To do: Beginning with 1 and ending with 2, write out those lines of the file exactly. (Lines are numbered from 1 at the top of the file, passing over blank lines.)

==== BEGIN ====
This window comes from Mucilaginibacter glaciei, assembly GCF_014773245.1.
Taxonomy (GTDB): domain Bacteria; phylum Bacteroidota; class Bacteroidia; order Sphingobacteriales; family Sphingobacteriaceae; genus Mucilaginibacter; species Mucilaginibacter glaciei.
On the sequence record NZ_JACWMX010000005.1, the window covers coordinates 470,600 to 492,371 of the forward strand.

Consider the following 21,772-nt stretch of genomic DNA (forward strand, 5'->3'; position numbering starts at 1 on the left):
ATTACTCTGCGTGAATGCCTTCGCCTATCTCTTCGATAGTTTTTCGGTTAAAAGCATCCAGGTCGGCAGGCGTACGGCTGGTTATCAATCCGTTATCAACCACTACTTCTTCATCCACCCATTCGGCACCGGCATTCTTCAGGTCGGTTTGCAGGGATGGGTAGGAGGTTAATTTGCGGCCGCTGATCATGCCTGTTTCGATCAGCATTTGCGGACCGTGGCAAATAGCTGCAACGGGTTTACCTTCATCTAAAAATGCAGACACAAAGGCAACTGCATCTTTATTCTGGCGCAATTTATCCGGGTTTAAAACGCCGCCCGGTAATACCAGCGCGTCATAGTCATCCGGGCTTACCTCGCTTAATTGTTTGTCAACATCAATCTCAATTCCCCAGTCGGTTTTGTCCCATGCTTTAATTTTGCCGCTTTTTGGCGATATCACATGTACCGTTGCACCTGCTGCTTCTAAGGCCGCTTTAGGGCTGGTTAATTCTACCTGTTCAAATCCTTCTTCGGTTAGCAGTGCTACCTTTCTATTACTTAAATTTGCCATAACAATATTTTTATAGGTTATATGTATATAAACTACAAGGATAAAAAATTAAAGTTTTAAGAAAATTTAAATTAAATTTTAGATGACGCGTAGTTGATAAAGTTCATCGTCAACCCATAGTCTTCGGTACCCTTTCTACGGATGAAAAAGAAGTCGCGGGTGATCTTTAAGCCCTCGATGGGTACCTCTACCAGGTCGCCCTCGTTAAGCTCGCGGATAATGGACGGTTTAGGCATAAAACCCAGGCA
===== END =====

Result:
This window comes from Mucilaginibacter glaciei, assembly GCF_014773245.1.
Taxonomy (GTDB): domain Bacteria; phylum Bacteroidota; class Bacteroidia; order Sphingobacteriales; family Sphingobacteriaceae; genus Mucilaginibacter; species Mucilaginibacter glaciei.